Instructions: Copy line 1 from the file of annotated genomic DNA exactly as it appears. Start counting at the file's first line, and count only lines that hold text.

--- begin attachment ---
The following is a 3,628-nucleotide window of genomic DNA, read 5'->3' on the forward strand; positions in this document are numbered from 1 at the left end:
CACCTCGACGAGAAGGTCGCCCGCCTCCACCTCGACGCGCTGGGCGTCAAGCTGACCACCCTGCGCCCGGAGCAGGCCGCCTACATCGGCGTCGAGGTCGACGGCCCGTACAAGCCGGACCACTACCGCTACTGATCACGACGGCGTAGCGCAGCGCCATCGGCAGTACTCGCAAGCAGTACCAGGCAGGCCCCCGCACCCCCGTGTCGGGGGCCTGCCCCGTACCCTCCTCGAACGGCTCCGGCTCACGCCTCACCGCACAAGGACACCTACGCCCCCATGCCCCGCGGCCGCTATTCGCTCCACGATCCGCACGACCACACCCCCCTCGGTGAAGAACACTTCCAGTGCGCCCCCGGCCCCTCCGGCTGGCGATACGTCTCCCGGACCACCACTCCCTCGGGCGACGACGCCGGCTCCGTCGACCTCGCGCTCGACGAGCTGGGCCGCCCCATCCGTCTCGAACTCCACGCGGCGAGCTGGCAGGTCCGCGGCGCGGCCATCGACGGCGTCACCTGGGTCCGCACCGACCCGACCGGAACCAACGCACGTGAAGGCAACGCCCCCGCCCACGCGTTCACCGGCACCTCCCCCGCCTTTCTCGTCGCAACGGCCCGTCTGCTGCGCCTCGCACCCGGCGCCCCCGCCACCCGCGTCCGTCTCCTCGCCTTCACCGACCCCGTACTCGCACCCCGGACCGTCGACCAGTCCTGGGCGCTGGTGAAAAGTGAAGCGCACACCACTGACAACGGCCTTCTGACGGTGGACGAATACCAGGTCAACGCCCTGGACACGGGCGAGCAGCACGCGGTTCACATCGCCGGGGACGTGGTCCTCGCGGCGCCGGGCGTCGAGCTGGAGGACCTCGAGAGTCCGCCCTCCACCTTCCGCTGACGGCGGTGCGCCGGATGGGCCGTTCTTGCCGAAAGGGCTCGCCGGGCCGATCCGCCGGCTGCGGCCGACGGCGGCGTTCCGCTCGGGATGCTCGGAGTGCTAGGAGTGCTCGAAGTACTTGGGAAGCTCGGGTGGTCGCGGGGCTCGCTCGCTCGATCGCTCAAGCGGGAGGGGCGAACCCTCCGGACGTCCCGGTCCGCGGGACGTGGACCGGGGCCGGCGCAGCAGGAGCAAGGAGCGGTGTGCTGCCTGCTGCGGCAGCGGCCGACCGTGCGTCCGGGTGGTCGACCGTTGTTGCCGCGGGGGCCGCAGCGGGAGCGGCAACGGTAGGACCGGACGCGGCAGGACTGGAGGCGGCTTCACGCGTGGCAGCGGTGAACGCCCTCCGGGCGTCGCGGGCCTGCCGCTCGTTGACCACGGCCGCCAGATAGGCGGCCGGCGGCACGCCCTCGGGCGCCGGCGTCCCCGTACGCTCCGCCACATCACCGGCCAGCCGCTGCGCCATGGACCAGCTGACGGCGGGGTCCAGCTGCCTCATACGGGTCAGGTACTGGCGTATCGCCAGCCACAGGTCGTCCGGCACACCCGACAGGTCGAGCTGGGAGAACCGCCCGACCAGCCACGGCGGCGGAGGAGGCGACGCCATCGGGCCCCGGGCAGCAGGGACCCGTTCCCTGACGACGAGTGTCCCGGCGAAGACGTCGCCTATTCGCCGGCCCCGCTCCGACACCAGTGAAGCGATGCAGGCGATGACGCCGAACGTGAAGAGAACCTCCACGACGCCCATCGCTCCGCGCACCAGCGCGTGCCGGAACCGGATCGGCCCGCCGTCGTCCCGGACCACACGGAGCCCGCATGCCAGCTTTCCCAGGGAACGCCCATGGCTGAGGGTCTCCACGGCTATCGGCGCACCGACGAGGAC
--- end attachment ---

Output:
The following is a 3,628-nucleotide window of genomic DNA, read 5'->3' on the forward strand; positions in this document are numbered from 1 at the left end: